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Movement detecting device

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Publication number
US7473858B1
US7473858B1 US11943740 US94374007A US7473858B1 US 7473858 B1 US7473858 B1 US 7473858B1 US 11943740 US11943740 US 11943740 US 94374007 A US94374007 A US 94374007A US 7473858 B1 US7473858 B1 US 7473858B1
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Prior art keywords
device
movement
housing
switch
detecting
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Active
Application number
US11943740
Inventor
Walter E. Berndt
David W. Miedema
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MERCURY DISPLACEMENT INDUSTRIES Inc
Mercury Displacement Ind Inc
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Mercury Displacement Ind Inc
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    • HELECTRICITY
    • H01BASIC ELECTRIC ELEMENTS
    • H01HELECTRIC SWITCHES; RELAYS; SELECTORS; EMERGENCY PROTECTIVE DEVICES
    • H01H35/00Switches operated by change of a physical condition
    • H01H35/02Switches operated by change of position, inclination or orientation of the switch itself in relation to gravitational field
    • H01H35/027Switches operated by change of position, inclination or orientation of the switch itself in relation to gravitational field the inertia mass activating the switch mechanically, e.g. through a lever

Abstract

A movement detecting device detects movement, or tilt, of a building facilities component, and controls a desired event through an electrical signal without using mercury. The device includes a first housing section and a second housing section held together by a fastener. A ball is disposed between the first and second housing sections within a cavity. A mechanical switch is disposed between the first and second housing sections so that the switch extends into the cavity for contact with the ball when movement of the device exceeds a predetermined angle. A damper arm is included for securing the device to a facilities component to be monitored as desired.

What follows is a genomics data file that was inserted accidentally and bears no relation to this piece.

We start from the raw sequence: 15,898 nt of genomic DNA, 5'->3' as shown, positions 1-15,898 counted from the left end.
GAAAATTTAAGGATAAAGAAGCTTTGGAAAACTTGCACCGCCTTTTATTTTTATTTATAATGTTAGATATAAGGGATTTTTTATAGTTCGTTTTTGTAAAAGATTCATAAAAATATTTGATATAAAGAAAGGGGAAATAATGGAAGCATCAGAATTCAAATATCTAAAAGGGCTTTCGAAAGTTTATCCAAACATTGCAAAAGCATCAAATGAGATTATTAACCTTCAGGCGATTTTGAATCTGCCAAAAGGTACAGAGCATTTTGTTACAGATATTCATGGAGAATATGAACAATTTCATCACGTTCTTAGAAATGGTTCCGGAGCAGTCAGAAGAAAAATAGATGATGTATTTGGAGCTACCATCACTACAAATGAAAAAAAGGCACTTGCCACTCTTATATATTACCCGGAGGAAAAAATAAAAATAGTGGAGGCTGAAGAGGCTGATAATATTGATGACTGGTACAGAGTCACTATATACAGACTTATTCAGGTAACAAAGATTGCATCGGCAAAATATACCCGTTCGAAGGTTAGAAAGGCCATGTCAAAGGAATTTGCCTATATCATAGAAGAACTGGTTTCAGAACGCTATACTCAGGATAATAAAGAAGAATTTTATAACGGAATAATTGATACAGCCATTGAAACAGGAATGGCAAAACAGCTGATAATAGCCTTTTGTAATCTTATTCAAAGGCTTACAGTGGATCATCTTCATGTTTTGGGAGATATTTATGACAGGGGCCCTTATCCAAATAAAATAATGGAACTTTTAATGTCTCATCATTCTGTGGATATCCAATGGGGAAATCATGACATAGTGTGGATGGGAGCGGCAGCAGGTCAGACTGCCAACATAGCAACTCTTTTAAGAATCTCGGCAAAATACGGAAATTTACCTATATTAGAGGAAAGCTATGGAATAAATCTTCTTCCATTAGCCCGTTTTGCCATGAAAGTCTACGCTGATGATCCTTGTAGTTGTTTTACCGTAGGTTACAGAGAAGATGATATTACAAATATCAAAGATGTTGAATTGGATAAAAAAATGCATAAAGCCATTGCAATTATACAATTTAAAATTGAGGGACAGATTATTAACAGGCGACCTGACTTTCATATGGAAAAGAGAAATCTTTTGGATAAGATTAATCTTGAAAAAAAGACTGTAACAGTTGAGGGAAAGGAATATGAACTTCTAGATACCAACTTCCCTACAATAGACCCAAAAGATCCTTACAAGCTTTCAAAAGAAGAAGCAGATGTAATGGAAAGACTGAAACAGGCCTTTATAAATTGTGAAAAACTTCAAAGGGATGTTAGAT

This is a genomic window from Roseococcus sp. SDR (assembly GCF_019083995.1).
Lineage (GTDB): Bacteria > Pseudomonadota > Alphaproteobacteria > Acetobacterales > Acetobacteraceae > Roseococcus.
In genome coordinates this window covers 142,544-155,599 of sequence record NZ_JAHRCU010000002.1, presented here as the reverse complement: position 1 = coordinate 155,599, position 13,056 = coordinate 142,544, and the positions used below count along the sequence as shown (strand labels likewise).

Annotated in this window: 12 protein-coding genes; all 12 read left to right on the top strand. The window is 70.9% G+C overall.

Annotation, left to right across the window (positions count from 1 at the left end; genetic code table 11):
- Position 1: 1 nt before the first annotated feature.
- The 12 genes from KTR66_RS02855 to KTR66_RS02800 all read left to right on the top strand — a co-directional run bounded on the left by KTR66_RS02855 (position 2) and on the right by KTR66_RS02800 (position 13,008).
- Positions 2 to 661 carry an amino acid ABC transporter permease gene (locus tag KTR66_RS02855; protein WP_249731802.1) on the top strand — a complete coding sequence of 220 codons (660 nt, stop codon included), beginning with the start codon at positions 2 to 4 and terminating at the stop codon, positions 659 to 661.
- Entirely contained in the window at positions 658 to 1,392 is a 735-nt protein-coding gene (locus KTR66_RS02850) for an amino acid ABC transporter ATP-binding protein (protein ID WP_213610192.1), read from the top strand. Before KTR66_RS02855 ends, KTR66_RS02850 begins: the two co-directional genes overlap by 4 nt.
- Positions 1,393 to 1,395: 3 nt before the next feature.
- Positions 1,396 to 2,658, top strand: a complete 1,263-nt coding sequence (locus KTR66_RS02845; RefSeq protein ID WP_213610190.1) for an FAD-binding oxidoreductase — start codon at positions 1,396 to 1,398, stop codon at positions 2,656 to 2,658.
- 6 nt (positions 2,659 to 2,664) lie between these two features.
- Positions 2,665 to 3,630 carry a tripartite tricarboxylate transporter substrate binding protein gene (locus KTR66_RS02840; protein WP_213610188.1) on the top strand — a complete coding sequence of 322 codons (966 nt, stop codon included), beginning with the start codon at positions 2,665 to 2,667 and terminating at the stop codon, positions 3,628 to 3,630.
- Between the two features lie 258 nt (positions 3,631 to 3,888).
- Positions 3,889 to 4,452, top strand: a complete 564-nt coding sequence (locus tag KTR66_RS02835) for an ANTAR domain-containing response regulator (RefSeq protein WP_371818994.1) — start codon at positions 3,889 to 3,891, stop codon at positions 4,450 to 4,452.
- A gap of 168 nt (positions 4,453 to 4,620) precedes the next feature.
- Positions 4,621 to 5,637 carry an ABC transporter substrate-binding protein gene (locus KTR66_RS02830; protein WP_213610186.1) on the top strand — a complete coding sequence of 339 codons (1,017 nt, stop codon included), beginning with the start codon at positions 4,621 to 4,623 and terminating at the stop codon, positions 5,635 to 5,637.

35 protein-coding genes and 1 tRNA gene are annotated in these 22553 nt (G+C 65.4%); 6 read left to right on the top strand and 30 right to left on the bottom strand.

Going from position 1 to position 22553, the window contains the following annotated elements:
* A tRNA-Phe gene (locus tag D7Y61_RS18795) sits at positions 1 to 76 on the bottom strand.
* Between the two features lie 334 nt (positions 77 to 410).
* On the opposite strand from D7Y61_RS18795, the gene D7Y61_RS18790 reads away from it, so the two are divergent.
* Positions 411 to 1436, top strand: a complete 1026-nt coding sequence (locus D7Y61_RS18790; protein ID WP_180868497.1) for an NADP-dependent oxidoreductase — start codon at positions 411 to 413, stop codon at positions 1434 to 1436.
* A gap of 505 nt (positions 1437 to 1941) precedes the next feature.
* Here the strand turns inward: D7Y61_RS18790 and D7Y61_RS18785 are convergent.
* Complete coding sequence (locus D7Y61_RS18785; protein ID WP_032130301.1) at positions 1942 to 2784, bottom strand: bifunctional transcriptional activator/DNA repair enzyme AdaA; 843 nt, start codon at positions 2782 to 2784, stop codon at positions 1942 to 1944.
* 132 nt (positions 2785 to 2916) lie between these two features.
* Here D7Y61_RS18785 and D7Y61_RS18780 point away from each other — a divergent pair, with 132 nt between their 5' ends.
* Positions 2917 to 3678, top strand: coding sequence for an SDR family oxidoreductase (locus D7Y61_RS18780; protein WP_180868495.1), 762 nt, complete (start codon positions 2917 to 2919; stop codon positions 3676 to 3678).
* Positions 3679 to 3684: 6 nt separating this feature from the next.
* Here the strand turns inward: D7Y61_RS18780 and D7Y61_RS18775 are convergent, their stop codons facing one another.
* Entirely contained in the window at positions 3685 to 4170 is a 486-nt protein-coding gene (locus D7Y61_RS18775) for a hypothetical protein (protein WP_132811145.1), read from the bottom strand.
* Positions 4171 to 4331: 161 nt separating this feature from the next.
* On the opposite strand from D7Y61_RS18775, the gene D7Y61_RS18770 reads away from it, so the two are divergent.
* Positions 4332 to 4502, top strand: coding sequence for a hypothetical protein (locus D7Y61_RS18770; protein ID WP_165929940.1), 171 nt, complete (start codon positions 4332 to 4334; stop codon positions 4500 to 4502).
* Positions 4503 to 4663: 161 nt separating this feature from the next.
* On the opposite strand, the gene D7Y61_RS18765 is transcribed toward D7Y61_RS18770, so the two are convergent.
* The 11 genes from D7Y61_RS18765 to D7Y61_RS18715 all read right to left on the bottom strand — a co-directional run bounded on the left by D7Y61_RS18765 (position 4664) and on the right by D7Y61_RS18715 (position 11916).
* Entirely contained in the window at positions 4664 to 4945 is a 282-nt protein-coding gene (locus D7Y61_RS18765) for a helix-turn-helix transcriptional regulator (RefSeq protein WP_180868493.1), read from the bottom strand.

Description

REFERENCE TO RELATED APPLICATIONS

This application claims domestic priority based upon U.S. Provisional Application No. 60/868,248, filed Dec. 1, 2006, which is incorporated herein by reference.

TECHNICAL FIELD OF THE INVENTION

This invention relates generally to electrical switches and sensors and, more particularly, to a movement detecting device and switch useful in the building automation industry.

BACKGROUND OF THE INVENTION

Building automation involves the programming and utilization of a network of electronic and electromechanical devices that monitor and control the mechanical and electrical systems in a building to create an intelligent building and reduce energy and maintenance costs. Movement detecting devices are commonly used for this purpose. Such electrical switches and sensors have conventionally employed elemental mercury as a conductor or weight. In building automation, control of devices such as air handlers and water systems, for example, use a plurality of such switches and sensors to monitor and control building logistics. Since it is now known to be harmful to humans as well as the environment, however, it has become less desirable to use mercury. Additionally, there exist federal standards and regulations controlling the use of mercury in commerce.

It would therefore be advantageous to provide an electrical switch or sensor that can be utilized to detect movement, or tilt, of a building facilities component, and control a desired event through an electrical signal without using mercury in conjunction with such a sensor or switch. Further, the switch or sensor should be able to provide the same or substantially similar functionality as would be expected from a switch or sensor containing mercury.

SUMMARY OF THE INVENTION

The present invention relates to a movement detecting device that includes a first housing section and a second housing section. A ball is disposed between the first and second housing sections within a cavity. A switch is disposed between the first and second housing sections so that the switch extends into the cavity for contact with the ball.

The device may include a mounting apparatus for mounting the device to a mechanical device to be monitored as desired.

In one aspect, the switch may include a lever arm that extends from the switch into the cavity.